In 1972, Eldredge and Stephen Jay Gould developed the evolutionary theory of punctuated equilibrium, the most famous and debatable research he has ever proposed. Punctuated equilibrium refers to the evolutionary changes of plants and animals in a relatively faster way. It proposes that once a species appears in the fossil record, the population of it will become stable, showing little evolutionary change for most of its geological history. This state of little or no morphological change is called stasis. However, the steady pace is “punctuated” by a rapid burst of change that results in a new species and that leaves few fossils behind.

For example, a species of sea animals has existed for thousands of years. It remains in stasis status from the very beginning, showing little evolutionary change over this time period. Suddenly, the water temperature rises (this is the rapid burst of change) and prompts the sea animals to find a new way to survive. In order to do so, the sea animals must adapt to the new temperature. Through adaptations, their physical characteristics have evolved and became different from their original traits. The sea animals that failed to adapt to the new environment eventually died, leaving the survivors inherited with their newly developed traits. It sparks a change in the evolution of sea animals for the first time in thousands of years. Through the reproduction of the survivors, new traits get passed down, leaving some of their ancestors' old traits behind. It therefore marks a new static period of evolution until the next burst of change arrives. Punctuated equilibrium perfectly explains why there aren't any transitional fossil records found. Instead of having a gradual transition, species evolve in a jumping pace.

Eldredge has published various works to help the general public gain a deeper understanding of evolution. The book Life Pulse: Episodes from the Story of the Fossil Record provides a more comprehensive explanatory on punctuated equilibrium. The Pattern of Evolution provides the reader a fuller picture of reproduction. He argues that simple reliance on the competition to reproduce fails to explain cross genealogical patterns in the history of life. Eldredge further explains the driving force behind the biological evolution. He proposes that “geological and other events are intricately linked to how species developed over time.” Apart from biology, Eldredge is also an expert in Paleontology. Published in 1980, Phylogenetic Patterns and the Evolutionary Process investigated the relationship between a group of species or certain tribes' heritable traits and evolutionary history. His contribution to the world of science has been substantial.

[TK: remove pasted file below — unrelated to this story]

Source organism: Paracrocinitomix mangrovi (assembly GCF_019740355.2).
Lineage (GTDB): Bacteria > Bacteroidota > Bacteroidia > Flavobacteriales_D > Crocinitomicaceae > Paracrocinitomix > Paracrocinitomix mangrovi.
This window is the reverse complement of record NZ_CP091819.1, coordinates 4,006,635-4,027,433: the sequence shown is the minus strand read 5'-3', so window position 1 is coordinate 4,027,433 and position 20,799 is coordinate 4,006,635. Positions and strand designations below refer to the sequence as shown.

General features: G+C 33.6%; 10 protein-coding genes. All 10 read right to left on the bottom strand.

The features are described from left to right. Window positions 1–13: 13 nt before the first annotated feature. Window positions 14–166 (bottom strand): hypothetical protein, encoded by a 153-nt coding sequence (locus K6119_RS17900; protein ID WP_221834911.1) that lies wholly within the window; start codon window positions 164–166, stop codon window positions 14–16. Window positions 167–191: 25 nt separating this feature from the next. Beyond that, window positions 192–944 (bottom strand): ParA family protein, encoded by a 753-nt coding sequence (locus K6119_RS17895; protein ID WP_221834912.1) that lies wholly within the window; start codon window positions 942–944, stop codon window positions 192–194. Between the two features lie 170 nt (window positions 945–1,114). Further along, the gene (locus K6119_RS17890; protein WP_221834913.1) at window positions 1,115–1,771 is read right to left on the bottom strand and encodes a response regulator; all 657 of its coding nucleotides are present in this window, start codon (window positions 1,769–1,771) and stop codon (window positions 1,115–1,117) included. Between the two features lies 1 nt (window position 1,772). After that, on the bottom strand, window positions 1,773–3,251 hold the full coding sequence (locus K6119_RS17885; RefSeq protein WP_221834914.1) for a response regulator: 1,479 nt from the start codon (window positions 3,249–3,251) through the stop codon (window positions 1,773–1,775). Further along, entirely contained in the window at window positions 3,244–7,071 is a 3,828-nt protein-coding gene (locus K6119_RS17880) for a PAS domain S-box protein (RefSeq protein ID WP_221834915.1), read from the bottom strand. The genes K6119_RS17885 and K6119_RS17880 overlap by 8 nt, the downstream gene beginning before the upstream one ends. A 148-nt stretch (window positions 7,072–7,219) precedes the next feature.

Further Reading

1. Time Frames: The Rethinking of Darwinian Evolution and the Theory of Punctuated Equilibria, Heinemann; 1st edition (1986)

2. The Triumph of Evolution: ...And the Failure of Creationism, Times Books (June 11, 2001)

MSAC Philosophy Group

The Evolutionary Scientists

The theory of evolution has a long history. However, it was not until Charles Darwin and Alfred Russel Wallace discovered that the wide variety of species we presently see were largely the result of natural selection did evolutionary studies have a solid, scientific basis. In the past one hundred and sixty years, a number of eminent biologists have contributed to our understanding of how complex life forms emerged from simpler, more rudimentary ones.
This small book provides a glimpse into the life and work of twenty-two outstanding evolutionary thinkers, ranging (in alphabetical order) from Jerry Coyne to Edward O. Wilson. This is by no means an exhaustive list since it is designed to show the wide diversity of scientists interested in evolutionary studies.
Each entry, written by a different author, describes the life and work of the evolutionist and why he is significant and what contributions he has made to the field. (MSAC Philosophy Group)